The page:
Hemlock of Canada, Tsuga canadensis

Conifer with persistent leaves,
of the family Pinaceae (Cedar, Norway Spruce, Larch, Pine, Fir, Hemlock)

Etymology: Japanese name.
Origin: North America, East Coast.
Height: 25-30 m tall.
Shape: broad and irregular. The young stems hang.
Bark: ash, ruddy reddish-brown inside.
Long needles from 10 to 15 mm, with a short petiole, and narrowing towards end. The short stems are raised, showing the whitish underside of needles, which gives to the whole foliage a clearer colouring.
Flowers: males grouped in small round catkins of a clear greenish yellow; females, terminals, of a squalid green.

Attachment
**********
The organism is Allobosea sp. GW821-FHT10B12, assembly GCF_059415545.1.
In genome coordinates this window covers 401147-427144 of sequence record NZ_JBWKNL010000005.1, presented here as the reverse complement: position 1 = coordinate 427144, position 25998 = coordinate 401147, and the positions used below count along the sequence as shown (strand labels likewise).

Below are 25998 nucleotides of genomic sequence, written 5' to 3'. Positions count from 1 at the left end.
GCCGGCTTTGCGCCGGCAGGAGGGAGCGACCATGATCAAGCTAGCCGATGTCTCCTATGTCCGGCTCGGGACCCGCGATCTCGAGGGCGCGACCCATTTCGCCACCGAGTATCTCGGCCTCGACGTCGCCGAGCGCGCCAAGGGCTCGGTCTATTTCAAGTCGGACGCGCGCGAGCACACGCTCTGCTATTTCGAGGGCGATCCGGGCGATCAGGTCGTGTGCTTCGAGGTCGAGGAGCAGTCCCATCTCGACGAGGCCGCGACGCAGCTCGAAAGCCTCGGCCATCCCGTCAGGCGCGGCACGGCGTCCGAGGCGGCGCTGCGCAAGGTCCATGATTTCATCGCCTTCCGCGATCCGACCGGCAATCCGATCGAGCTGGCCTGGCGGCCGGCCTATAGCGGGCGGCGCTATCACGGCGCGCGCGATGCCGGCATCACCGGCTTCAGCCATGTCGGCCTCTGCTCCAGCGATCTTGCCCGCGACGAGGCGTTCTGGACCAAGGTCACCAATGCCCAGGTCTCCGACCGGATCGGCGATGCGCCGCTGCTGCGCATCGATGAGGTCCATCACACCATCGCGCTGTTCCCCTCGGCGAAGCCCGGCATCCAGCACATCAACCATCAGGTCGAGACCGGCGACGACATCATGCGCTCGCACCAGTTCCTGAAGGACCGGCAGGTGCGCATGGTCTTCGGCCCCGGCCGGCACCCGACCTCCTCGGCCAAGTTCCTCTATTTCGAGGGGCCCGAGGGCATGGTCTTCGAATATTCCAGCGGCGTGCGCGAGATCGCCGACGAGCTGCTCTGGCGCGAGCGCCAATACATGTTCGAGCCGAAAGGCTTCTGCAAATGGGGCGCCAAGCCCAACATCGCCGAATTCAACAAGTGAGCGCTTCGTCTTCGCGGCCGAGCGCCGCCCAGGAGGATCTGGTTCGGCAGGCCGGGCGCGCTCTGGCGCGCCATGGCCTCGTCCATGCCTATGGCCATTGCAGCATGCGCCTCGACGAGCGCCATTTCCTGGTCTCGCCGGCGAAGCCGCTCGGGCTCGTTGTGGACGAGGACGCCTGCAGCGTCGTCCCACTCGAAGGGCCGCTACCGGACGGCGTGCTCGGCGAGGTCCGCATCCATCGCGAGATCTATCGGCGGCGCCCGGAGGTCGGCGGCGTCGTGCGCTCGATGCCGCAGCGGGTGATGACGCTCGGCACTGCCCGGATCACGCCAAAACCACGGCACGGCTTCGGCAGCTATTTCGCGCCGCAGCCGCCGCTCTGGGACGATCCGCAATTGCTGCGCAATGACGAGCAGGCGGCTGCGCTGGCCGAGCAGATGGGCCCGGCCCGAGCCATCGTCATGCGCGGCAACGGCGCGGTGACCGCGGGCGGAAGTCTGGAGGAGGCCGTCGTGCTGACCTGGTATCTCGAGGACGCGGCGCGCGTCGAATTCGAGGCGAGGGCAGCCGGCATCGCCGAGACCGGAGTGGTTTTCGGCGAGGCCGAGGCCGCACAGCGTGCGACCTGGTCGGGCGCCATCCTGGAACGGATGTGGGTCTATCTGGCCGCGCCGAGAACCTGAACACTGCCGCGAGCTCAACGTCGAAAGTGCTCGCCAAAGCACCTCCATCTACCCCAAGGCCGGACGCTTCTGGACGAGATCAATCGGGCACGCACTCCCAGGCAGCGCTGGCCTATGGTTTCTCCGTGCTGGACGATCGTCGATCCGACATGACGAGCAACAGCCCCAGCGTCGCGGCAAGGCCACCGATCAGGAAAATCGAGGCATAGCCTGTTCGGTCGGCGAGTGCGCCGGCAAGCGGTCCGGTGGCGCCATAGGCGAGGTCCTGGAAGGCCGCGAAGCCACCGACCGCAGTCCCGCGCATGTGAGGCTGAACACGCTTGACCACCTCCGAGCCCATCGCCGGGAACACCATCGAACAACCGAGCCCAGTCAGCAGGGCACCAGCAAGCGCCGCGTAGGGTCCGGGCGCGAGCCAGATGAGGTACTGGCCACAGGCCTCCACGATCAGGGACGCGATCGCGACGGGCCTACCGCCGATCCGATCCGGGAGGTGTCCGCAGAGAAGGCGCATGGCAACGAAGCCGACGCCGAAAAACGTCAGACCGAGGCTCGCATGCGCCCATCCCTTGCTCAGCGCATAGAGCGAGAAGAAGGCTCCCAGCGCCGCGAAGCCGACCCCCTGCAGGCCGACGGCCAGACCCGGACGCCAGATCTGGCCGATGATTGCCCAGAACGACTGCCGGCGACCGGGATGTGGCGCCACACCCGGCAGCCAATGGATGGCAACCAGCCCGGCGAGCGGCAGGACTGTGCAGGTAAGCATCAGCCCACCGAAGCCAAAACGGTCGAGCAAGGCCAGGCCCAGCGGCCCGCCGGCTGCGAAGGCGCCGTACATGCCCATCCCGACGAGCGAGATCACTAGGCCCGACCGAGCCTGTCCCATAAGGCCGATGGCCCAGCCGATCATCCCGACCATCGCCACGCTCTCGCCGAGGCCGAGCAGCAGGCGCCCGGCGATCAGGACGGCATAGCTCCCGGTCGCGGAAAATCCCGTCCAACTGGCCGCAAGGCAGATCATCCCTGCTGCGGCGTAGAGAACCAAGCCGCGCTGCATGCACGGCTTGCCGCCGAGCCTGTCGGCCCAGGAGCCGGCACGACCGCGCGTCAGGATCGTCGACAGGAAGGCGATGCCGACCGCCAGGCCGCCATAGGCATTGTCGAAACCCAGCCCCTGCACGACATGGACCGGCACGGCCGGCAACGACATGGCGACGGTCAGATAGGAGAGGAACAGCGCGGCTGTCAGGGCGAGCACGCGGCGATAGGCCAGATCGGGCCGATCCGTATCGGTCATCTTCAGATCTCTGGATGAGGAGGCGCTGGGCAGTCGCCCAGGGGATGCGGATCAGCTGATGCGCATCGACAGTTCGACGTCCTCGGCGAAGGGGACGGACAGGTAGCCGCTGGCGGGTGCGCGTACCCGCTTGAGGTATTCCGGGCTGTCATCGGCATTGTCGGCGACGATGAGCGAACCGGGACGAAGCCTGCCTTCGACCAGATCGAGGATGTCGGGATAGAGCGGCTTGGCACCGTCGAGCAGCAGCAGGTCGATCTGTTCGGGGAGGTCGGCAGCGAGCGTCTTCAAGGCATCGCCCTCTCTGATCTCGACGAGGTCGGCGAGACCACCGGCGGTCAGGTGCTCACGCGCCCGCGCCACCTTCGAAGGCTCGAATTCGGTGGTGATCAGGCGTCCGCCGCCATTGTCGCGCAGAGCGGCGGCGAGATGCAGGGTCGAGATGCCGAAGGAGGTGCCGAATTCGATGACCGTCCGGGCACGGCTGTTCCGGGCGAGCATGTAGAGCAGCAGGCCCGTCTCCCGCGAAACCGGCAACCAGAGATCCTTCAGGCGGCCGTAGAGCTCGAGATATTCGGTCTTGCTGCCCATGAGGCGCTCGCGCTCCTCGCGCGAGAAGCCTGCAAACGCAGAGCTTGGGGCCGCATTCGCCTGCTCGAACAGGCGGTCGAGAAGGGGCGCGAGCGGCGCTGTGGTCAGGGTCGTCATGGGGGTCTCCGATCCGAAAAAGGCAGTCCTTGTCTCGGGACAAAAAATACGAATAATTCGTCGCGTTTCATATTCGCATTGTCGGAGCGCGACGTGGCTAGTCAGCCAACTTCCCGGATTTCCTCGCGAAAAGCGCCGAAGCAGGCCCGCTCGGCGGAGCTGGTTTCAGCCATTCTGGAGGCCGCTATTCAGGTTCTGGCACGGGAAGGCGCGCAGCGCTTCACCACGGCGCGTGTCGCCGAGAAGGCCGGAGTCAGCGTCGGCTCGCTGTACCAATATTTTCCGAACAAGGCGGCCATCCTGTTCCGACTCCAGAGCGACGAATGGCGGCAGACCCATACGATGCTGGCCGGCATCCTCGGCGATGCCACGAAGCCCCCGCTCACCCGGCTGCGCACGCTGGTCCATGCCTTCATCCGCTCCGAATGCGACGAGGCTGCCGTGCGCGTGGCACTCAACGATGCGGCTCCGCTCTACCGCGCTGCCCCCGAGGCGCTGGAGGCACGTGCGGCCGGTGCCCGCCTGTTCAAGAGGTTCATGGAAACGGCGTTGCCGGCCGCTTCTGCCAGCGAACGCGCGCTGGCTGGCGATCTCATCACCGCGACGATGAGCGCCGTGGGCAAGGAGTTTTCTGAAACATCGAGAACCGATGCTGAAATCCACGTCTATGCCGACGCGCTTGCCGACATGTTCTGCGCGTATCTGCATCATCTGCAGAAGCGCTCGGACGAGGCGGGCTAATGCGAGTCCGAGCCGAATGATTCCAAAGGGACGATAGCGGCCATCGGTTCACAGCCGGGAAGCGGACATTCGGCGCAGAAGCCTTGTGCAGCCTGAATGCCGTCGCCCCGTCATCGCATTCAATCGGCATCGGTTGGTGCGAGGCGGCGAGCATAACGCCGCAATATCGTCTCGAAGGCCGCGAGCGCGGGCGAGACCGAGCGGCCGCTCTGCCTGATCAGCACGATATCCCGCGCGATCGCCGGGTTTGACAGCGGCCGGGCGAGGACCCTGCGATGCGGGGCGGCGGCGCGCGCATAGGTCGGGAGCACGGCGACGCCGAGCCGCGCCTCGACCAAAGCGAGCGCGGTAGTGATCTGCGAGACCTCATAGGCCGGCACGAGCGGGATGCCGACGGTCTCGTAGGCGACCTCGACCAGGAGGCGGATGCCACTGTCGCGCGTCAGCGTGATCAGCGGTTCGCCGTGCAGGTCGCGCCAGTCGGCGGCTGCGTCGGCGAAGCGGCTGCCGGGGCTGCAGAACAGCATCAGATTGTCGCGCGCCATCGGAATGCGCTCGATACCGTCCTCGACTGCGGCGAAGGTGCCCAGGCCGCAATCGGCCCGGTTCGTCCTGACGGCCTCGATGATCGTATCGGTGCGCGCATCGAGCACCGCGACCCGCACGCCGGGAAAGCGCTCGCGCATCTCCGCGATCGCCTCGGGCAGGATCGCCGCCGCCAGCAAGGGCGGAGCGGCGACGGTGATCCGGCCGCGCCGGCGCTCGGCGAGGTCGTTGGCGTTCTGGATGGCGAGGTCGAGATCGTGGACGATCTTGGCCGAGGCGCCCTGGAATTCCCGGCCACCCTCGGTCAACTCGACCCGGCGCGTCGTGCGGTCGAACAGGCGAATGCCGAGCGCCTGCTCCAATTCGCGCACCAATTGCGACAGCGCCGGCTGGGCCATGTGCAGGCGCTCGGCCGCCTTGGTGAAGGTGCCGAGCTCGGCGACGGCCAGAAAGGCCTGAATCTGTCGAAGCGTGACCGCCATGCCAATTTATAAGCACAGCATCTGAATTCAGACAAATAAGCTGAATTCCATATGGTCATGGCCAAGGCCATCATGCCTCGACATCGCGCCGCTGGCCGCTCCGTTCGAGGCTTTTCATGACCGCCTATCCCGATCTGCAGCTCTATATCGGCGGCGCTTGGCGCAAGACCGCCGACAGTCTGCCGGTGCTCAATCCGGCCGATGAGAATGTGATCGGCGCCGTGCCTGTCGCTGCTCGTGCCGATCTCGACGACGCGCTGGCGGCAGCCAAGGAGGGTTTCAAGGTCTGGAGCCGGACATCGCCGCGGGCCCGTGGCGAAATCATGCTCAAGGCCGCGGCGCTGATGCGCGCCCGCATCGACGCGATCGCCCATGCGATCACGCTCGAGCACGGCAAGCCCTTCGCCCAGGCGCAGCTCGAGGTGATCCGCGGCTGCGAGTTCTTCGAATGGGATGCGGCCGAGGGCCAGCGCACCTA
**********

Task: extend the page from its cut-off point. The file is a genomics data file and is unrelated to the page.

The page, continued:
Fruits: cones, small and pendulous, constituted by persistent scales which protect the winged seeds.
Use: the resin treated the scurvy, as it is said, of the seamen at the time of Jacques Cartier. This tree with elegant and light foliage, the young stems of which hang gracefully, is very ornamental. It supports well to be pruned and it is often used in hedges.

Western Hemlock

Origin: North America, West coast.
Habitat: altitude and humid climate. Introduced into Brittany notably.
Height: 60 m tall.
Shape: of a pyramid, with a bowed arrow.
Flattened, soft needles, heterophyllous, white underside, disposed in plan.
Cones pendulous, falling entire on the soil.
Use: its wood without resinous channels is used in joinery.  


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